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voter id lawsuit Day 8

A defense witness says free IDs may reduce racial disparities in voting.

Wisconsin’s voter ID law, instead of widening racial disparities, as critics charge, actually reduces possible racial gaps in who has ID cards, according to an expert who testified in federal court Wednesday.

The number of Wisconsinites who lack voter IDs also may be far less than previously estimated, according to M.V. Hood III, a political science professor at the University of Georgia.

Hood is a witness for the state’s defense against a lawsuit challenging voter ID and other recent election-law changes by Gov. Scott Walker and Republican lawmakers.

Plaintiffs in the suit say the changes illegally restrict voting access for minorities, urban residents, the very poor and college students. Their challenge rests in part on a few eligible voters who lack ID cards and have tried, unsuccessfully, to get free ones from the state.

A judge’s decision in the case could determine if there will be new changes to Wisconsin’s voter ID requirement, which is among the nation’s strictest.

Hood’s report to the court says he knows no reason Wisconsin’s recent election changes “have, or will have, a detrimental impact on the ability of Wisconsin voters to cast a ballot, including minority voters.”

Hood cites the state’s free voter ID program as an example of how voter ID actually reduces racial disparities. The program offers free IDs to eligible Wisconsin voters who lack other forms of ID, such as driver’s licenses.

Data provided by the Department of Transportation show it issued about 128,000 original free voting IDs through April and more than 420,000 total IDs, including duplicates and renewals. About 37 percent of the original IDs went to blacks or Latinos, who make up about 9 percent of Wisconsin’s citizen voting-age population.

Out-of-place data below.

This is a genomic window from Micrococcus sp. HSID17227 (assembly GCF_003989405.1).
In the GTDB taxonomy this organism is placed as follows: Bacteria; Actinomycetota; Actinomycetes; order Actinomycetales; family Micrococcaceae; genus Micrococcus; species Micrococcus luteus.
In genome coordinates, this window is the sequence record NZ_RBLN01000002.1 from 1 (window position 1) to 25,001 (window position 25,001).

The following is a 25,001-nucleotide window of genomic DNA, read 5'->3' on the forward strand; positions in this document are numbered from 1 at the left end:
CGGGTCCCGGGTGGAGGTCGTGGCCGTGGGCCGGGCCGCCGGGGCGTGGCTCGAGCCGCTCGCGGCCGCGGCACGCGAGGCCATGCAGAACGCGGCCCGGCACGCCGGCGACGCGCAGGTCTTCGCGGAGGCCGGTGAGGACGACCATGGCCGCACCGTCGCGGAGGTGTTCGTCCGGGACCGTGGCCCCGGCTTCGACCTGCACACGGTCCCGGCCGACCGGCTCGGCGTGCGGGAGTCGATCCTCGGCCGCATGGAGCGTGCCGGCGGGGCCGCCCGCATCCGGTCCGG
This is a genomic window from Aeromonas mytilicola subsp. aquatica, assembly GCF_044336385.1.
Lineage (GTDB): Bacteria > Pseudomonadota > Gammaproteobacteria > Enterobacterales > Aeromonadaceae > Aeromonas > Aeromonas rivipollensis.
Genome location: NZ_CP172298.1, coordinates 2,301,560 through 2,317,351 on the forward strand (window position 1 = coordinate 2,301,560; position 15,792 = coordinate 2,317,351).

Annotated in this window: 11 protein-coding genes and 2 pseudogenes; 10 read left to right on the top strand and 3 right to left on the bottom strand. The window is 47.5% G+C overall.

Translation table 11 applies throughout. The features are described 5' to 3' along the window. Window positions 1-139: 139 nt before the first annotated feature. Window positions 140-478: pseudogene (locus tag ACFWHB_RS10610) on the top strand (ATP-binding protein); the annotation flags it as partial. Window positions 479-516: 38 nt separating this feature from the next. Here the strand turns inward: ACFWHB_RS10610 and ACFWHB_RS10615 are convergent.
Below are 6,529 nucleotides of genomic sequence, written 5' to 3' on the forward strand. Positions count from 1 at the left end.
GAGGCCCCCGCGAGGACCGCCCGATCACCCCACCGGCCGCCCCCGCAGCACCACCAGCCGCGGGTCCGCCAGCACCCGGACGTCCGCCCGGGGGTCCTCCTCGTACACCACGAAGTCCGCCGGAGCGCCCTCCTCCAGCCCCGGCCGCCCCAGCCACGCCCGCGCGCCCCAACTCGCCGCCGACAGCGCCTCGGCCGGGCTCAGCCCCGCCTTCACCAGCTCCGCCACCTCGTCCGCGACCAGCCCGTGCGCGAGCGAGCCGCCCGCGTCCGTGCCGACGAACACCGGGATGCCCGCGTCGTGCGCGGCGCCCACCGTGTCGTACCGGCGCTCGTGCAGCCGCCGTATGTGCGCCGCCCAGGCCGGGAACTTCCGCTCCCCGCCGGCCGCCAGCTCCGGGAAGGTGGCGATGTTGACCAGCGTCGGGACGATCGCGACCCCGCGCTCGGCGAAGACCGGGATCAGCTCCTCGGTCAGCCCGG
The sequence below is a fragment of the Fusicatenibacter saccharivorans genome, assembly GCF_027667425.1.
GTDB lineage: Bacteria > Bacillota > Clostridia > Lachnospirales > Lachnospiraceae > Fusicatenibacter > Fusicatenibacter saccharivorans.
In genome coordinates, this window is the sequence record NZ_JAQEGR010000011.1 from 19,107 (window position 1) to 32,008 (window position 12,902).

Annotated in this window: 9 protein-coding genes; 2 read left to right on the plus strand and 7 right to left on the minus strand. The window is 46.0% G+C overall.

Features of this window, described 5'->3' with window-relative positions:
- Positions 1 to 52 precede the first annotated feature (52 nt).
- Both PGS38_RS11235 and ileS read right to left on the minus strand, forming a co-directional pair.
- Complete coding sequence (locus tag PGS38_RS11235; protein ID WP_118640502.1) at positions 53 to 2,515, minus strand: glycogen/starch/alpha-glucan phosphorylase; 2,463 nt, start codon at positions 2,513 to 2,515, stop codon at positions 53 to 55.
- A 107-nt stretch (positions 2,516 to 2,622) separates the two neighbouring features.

“To the degree that a racial gap in ID possession may exist in Wisconsin, it is clear that the no-cost state ID program is acting to alleviate any such disparity,” Hood wrote in his report.

The lawsuit focuses in part on a petition process, which the plaintiffs describe as flawed, for people who lack IDs and cannot get free ones from the state because they lack required documentation. Those people, too, are disproportionately minorities — as are the handful whose petitions have been denied, according to evidence provided in the trial earlier this week.

The Walker administration earlier this month announced a stopgap measure aimed at helping those struggling to get an ID to vote in November.

In his report, Hood gave the court an estimate of how many Wisconsinites may not have IDs that meet the voter ID law.

The estimate, devised by comparing lists of registered voters from the state’s election agency with ID records at the state Division of Motor Vehicles, is less than about 153,000. Earlier estimates pegged that number at about 300,000.

Hood’s report notes the U.S. Constitution charges states with handling voter qualification and election administration. “Within constitutional parameters, states have the ability to try and safeguard the ballot box,” Hood testified.

Voter ID proponents say the requirement is needed to prevent voter fraud. Critics respond that the type of fraud that ID requirements can prevent — voter impersonation, in which a prospective voter assumes another’s identity — is extremely rare and that voter ID often doesn’t stop it.

Hood also pushed back against another change at issue in the lawsuit: new restrictions in access to early, or in-person absentee, voting. Despite those reductions, use of that type of voting has increased, Hood reported.

Also challenged in the trial are new requirements for voters to prove where they reside and the elimination of straight-ticket voting and corroboration, the process by which a voter can vouch for another’s residency when they register.

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Mark Sommerhauser covers state government and politics for the Wisconsin State Journal.